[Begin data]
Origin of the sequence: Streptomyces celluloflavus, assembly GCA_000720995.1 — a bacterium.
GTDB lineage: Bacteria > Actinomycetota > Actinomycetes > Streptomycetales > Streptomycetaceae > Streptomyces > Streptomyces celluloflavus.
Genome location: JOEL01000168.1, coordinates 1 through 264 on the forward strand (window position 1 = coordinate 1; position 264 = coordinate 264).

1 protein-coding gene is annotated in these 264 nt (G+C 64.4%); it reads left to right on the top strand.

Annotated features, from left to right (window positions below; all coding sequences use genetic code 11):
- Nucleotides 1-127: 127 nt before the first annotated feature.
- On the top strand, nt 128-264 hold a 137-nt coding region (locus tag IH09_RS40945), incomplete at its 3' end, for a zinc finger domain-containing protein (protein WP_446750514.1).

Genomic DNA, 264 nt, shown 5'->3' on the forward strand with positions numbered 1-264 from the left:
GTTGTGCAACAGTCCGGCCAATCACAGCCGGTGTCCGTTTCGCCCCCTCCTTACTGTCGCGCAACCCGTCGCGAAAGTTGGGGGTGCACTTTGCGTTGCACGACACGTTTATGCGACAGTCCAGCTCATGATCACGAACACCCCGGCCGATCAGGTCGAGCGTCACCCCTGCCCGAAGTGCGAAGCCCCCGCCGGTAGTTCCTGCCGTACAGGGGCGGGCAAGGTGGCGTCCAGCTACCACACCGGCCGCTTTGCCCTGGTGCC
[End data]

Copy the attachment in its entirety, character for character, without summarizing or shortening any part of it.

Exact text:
Origin of the sequence: Streptomyces celluloflavus, assembly GCA_000720995.1 — a bacterium.
GTDB lineage: Bacteria > Actinomycetota > Actinomycetes > Streptomycetales > Streptomycetaceae > Streptomyces > Streptomyces celluloflavus.
Genome location: JOEL01000168.1, coordinates 1 through 264 on the forward strand (window position 1 = coordinate 1; position 264 = coordinate 264).

1 protein-coding gene is annotated in these 264 nt (G+C 64.4%); it reads left to right on the top strand.

Annotated features, from left to right (window positions below; all coding sequences use genetic code 11):
- Nucleotides 1-127: 127 nt before the first annotated feature.
- On the top strand, nt 128-264 hold a 137-nt coding region (locus tag IH09_RS40945), incomplete at its 3' end, for a zinc finger domain-containing protein (protein WP_446750514.1).

Genomic DNA, 264 nt, shown 5'->3' on the forward strand with positions numbered 1-264 from the left:
GTTGTGCAACAGTCCGGCCAATCACAGCCGGTGTCCGTTTCGCCCCCTCCTTACTGTCGCGCAACCCGTCGCGAAAGTTGGGGGTGCACTTTGCGTTGCACGACACGTTTATGCGACAGTCCAGCTCATGATCACGAACACCCCGGCCGATCAGGTCGAGCGTCACCCCTGCCCGAAGTGCGAAGCCCCCGCCGGTAGTTCCTGCCGTACAGGGGCGGGCAAGGTGGCGTCCAGCTACCACACCGGCCGCTTTGCCCTGGTGCC